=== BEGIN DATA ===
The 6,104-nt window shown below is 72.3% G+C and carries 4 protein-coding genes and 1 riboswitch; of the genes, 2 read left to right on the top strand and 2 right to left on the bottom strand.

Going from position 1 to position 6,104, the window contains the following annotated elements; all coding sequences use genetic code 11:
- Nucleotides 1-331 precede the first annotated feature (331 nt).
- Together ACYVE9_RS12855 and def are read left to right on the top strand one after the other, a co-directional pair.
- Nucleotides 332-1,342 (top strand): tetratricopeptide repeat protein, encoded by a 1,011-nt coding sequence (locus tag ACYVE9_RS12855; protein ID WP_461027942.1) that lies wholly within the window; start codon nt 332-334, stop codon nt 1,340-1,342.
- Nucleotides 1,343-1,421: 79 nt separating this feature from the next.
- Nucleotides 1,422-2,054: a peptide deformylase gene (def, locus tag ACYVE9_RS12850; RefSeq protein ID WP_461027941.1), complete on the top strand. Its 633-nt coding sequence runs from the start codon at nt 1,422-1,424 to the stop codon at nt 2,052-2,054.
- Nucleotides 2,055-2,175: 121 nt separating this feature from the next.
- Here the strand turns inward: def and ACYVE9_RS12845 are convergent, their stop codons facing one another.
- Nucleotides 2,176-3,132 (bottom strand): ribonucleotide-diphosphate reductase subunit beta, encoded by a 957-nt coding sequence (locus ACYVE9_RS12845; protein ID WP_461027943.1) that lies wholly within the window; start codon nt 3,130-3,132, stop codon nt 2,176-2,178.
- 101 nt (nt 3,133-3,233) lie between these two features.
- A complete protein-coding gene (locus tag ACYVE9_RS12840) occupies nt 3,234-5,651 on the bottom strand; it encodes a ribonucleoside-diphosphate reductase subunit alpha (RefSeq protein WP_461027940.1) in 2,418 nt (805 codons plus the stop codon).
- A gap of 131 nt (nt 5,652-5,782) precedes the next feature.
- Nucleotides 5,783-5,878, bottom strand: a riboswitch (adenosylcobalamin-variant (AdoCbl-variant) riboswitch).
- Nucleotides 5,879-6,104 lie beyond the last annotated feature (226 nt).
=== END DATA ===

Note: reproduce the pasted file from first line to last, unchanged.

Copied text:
The 6,104-nt window shown below is 72.3% G+C and carries 4 protein-coding genes and 1 riboswitch; of the genes, 2 read left to right on the top strand and 2 right to left on the bottom strand.

Going from position 1 to position 6,104, the window contains the following annotated elements; all coding sequences use genetic code 11:
- Nucleotides 1-331 precede the first annotated feature (331 nt).
- Together ACYVE9_RS12855 and def are read left to right on the top strand one after the other, a co-directional pair.
- Nucleotides 332-1,342 (top strand): tetratricopeptide repeat protein, encoded by a 1,011-nt coding sequence (locus tag ACYVE9_RS12855; protein ID WP_461027942.1) that lies wholly within the window; start codon nt 332-334, stop codon nt 1,340-1,342.
- Nucleotides 1,343-1,421: 79 nt separating this feature from the next.
- Nucleotides 1,422-2,054: a peptide deformylase gene (def, locus tag ACYVE9_RS12850; RefSeq protein ID WP_461027941.1), complete on the top strand. Its 633-nt coding sequence runs from the start codon at nt 1,422-1,424 to the stop codon at nt 2,052-2,054.
- Nucleotides 2,055-2,175: 121 nt separating this feature from the next.
- Here the strand turns inward: def and ACYVE9_RS12845 are convergent, their stop codons facing one another.
- Nucleotides 2,176-3,132 (bottom strand): ribonucleotide-diphosphate reductase subunit beta, encoded by a 957-nt coding sequence (locus ACYVE9_RS12845; protein ID WP_461027943.1) that lies wholly within the window; start codon nt 3,130-3,132, stop codon nt 2,176-2,178.
- 101 nt (nt 3,133-3,233) lie between these two features.
- A complete protein-coding gene (locus tag ACYVE9_RS12840) occupies nt 3,234-5,651 on the bottom strand; it encodes a ribonucleoside-diphosphate reductase subunit alpha (RefSeq protein WP_461027940.1) in 2,418 nt (805 codons plus the stop codon).
- A gap of 131 nt (nt 5,652-5,782) precedes the next feature.
- Nucleotides 5,783-5,878, bottom strand: a riboswitch (adenosylcobalamin-variant (AdoCbl-variant) riboswitch).
- Nucleotides 5,879-6,104 lie beyond the last annotated feature (226 nt).